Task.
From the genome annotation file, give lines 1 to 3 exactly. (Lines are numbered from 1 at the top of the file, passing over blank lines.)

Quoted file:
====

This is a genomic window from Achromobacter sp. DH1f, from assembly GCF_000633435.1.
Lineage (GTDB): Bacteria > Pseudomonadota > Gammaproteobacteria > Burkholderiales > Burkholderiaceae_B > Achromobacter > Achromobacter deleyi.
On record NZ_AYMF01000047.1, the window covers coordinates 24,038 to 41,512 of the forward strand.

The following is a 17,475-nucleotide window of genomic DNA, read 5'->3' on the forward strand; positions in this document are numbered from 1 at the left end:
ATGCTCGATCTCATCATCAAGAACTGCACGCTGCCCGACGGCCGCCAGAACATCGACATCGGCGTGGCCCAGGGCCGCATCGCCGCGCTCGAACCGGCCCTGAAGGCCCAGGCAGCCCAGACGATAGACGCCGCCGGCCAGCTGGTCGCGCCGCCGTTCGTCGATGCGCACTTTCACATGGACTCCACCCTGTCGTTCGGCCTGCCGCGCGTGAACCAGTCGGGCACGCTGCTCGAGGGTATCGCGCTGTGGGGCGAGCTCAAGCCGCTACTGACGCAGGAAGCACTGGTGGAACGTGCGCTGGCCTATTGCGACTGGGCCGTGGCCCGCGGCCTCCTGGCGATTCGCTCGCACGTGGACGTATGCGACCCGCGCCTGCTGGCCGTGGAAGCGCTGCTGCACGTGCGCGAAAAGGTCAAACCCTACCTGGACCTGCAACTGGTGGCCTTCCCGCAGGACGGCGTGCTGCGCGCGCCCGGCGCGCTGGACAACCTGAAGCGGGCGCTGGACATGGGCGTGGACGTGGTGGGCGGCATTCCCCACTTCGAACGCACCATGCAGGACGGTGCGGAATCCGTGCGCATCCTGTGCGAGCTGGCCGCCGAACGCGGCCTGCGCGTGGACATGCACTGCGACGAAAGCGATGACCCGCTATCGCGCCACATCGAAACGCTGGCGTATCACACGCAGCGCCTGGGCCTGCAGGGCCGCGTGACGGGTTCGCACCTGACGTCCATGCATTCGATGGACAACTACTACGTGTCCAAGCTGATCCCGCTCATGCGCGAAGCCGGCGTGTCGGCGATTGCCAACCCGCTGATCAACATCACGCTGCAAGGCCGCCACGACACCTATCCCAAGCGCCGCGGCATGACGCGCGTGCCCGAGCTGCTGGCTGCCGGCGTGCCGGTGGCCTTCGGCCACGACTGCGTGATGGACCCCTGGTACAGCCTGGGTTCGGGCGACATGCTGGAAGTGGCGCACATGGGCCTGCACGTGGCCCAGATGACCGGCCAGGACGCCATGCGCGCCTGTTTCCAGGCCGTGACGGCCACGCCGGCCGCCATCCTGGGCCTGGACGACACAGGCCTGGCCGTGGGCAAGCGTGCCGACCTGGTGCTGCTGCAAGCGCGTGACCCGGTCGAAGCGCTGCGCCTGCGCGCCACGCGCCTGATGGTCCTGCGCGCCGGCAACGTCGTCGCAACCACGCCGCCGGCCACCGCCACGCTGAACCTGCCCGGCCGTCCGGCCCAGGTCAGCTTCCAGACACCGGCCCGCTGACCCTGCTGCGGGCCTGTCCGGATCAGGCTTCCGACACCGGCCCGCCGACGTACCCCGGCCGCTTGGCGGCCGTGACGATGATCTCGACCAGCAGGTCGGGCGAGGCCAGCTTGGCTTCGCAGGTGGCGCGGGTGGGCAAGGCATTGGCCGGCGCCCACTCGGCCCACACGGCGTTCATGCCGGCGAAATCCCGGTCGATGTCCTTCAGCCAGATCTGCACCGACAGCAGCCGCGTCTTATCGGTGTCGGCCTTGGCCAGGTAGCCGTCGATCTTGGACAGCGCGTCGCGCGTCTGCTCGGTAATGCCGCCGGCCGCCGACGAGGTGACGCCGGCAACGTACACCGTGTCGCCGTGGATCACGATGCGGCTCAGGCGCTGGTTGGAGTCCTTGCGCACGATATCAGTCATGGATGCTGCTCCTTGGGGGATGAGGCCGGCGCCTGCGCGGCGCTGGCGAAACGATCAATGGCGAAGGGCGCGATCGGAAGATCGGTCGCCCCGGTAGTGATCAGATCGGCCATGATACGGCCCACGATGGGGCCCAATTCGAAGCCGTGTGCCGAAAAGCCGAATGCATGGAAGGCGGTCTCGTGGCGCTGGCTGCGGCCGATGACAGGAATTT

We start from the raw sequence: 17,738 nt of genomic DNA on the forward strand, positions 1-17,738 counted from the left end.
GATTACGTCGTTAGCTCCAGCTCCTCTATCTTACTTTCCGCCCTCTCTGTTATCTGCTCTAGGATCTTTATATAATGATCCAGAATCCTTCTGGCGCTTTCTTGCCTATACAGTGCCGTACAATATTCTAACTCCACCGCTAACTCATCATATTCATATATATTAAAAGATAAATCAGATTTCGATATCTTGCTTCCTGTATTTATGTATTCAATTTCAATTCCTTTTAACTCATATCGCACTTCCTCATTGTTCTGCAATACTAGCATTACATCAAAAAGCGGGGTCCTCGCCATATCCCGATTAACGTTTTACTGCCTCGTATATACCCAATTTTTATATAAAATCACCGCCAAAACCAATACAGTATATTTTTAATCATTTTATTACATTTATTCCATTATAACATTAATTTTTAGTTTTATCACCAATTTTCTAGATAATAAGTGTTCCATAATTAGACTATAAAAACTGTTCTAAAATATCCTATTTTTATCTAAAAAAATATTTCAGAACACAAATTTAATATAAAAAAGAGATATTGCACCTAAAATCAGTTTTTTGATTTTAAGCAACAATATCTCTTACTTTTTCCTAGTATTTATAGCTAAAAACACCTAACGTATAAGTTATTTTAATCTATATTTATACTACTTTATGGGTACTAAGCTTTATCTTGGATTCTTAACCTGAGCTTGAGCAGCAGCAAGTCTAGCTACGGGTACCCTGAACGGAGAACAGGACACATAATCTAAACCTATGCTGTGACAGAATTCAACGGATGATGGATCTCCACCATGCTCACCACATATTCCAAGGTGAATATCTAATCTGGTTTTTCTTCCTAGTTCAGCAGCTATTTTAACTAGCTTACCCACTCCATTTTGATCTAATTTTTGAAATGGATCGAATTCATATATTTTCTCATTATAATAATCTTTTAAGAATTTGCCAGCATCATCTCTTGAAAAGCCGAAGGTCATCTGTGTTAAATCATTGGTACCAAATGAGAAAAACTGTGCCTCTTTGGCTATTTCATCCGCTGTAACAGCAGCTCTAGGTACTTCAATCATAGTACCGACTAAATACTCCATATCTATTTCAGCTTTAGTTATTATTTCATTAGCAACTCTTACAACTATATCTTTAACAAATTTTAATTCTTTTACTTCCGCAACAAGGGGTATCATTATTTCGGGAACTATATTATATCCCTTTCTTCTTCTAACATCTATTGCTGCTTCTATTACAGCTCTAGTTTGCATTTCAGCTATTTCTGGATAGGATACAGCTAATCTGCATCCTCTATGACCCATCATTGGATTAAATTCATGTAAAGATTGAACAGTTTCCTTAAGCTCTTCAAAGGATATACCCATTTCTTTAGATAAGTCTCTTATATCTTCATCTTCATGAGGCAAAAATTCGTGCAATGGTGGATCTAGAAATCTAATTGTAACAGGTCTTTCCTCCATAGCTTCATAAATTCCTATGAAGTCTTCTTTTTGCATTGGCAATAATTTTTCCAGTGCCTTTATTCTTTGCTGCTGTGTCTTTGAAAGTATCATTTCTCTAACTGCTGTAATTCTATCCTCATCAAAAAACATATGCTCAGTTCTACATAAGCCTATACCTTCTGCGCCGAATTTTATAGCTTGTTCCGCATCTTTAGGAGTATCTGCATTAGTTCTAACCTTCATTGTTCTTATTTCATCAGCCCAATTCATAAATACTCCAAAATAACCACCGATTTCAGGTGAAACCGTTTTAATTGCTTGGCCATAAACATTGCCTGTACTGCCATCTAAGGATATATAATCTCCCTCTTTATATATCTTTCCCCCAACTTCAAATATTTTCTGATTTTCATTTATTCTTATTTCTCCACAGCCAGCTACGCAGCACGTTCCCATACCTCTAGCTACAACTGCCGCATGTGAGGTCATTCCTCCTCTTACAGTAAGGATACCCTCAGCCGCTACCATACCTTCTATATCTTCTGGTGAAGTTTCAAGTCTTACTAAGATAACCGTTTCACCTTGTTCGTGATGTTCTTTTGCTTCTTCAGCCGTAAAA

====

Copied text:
This is a genomic window from Achromobacter sp. DH1f, from assembly GCF_000633435.1.
Lineage (GTDB): Bacteria > Pseudomonadota > Gammaproteobacteria > Burkholderiales > Burkholderiaceae_B > Achromobacter > Achromobacter deleyi.
On record NZ_AYMF01000047.1, the window covers coordinates 24,038 to 41,512 of the forward strand.